(Read Part 7)

The Apostle Paul strongly argued that the third temple would exist in Jerusalem during the future eschatological tribulation period (2 Thess. 2:4). Paul addressed this issue with the newly-established Thessalonian church, which suffered severe persecution to the point where they firmly believed they were living in the yet future seven-year tribulation. Paul wrote the confused Christians with the purpose of teaching them the distinctly dispensational doctrinal truths regarding their present situation and the prophetic future.

The First-Century Situation
The apostle Paul received what Luke termed the “Macedonian Vision” during Paul’s second missionary journey. God directed Paul through the means of the vision to travel to the western side of the Mediterranean Sea to Macedonia to preach the gospel in the local cities (Acts 16:9-10). Paul, Silas, Luke and Timothy first preached the gospel in Philippi, and established a church (Acts 16:12-40). In A.D. 50, Paul and Silas traveled south to Thessalonica, and spent three Sabbaths reasoning with the Jews regarding the gospel of Jesus Christ.[1] This resulted in “some” of the Jewish people accepting Jesus Christ as their Savior. In addition, Scripture states that a “great multitude of devout Greeks (Gentiles) and not a few of the leading woman joined Paul and Silas” (Acts 17:4). The Jews who refused to accept the gospel were enraged with Paul and Silas. The antagonists caused such an uproar that the Thessalonian believers forced Paul and Silas to flee Thessalonica for their own protection, leaving the very new Christians without their experienced teachers (Acts 17:5-10).

Paul continued moving south and preached the gospel of Jesus Christ in Berea and Athens (Acts 17:10-34). Paul’s pastoral heart challenged him to find out if the new Christians in Thessalonica were holding firm to their faith. The apostle Paul, while proclaiming the gospel in Athens, decided (with his fellow laborers Silas and Timothy) to send Timothy back to Thessalonica to check on the status of the church. Timothy went to Thessalonica to meet with the Christians. He subsequently reunited with Paul and Silas south of Athens in Corinth (Acts 18:5; 1 Thess. 3:1-6). Timothy provided Paul with an overall good report of the Thessalonian Christians. However, they had developed some wrong conclusions regarding the prophetic future based on their present situation in A.D. 50-51 of enduring severe persecution. The Christians wrongly concluded that they were living in the seven-year tribulation period, which they knew from Paul’s teaching would be a time of severe persecution.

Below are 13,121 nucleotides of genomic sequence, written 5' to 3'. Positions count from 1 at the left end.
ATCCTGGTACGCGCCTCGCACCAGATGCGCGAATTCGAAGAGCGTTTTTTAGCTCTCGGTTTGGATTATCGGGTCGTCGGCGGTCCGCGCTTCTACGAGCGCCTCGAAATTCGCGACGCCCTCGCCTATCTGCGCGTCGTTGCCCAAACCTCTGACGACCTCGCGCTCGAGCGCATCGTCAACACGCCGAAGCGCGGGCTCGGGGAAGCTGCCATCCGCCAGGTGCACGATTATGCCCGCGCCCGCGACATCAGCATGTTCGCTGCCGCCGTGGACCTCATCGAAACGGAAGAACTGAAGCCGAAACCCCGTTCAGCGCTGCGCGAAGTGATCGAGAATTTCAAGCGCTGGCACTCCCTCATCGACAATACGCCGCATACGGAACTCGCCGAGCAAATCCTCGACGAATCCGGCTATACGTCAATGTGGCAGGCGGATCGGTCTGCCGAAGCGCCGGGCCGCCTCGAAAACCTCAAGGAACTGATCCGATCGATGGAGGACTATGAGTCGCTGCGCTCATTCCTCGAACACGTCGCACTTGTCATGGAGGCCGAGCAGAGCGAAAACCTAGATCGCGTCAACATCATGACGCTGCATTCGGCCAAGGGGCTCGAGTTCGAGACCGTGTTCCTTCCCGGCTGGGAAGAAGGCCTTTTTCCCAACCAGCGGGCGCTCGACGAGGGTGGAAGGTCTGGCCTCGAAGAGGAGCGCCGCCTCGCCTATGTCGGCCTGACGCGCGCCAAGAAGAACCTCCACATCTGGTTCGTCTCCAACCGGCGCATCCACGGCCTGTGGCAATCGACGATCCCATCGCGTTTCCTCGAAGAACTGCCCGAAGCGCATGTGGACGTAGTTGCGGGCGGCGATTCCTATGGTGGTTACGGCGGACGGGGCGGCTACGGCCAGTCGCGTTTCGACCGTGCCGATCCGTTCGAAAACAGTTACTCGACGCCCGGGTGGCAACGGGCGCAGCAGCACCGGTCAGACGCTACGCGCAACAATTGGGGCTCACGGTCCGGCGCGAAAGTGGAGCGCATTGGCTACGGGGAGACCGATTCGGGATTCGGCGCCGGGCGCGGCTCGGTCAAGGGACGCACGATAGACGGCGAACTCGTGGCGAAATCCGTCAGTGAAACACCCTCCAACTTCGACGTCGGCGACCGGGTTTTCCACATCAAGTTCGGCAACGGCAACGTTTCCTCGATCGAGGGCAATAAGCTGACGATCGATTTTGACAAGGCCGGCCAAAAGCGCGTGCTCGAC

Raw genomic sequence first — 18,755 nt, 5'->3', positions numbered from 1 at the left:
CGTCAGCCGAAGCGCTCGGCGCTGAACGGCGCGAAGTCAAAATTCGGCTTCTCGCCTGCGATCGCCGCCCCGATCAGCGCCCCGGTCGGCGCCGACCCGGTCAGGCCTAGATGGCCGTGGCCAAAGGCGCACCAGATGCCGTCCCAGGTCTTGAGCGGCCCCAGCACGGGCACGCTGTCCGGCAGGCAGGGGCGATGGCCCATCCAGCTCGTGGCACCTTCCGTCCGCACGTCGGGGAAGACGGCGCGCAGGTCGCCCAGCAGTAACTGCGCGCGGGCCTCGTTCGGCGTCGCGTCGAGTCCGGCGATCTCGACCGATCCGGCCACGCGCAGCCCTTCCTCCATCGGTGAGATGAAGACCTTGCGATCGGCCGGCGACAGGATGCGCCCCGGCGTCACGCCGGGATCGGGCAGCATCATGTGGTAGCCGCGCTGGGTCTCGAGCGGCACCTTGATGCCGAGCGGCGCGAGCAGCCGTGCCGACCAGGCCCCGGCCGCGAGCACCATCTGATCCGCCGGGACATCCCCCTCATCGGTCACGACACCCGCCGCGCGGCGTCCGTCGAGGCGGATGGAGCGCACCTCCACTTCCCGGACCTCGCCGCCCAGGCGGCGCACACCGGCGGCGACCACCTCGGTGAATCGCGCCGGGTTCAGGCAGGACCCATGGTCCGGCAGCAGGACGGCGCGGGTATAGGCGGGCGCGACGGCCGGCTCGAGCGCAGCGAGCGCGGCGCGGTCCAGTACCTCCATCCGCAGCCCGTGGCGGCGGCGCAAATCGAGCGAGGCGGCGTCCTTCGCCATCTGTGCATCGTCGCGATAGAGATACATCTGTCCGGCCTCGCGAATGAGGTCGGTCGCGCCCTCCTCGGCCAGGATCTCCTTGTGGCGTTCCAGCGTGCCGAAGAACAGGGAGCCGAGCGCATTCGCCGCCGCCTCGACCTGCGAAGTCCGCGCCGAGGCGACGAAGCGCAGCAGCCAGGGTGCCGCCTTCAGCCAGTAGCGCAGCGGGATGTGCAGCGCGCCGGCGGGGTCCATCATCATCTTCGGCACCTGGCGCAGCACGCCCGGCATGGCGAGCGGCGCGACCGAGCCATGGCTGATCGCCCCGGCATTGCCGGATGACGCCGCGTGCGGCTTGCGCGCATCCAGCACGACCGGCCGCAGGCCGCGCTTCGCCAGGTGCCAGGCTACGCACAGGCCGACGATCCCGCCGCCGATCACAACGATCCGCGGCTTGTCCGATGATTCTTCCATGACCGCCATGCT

The Prophetic Scenario
The apostle Paul in A.D. 50-51 wrote his first epistle to the Thessalonians, while in Corinth, to encourage them and to correct them on errors they had developed in their eschatology.[2] Paul unequivocally taught the Thessalonians that they were not living in the tribulation period. Paul wrote the single most important passage on the rapture of the church age saints in that epistle to stress God would remove the Christians from the world before the tribulation period commences (1 Thess. 4:13-18).

Paul wrote his second epistle in approximately A.D. 51-52 to the Thessalonian Christians to, among other issues, provide additional Scriptural arguments that Jesus Christ will rapture all Christians before the beginning of the seven-year eschatological tribulation. Paul clearly stated that the Thessalonian Christians were not in the tribulation, as several things will occur when the tribulation period begins.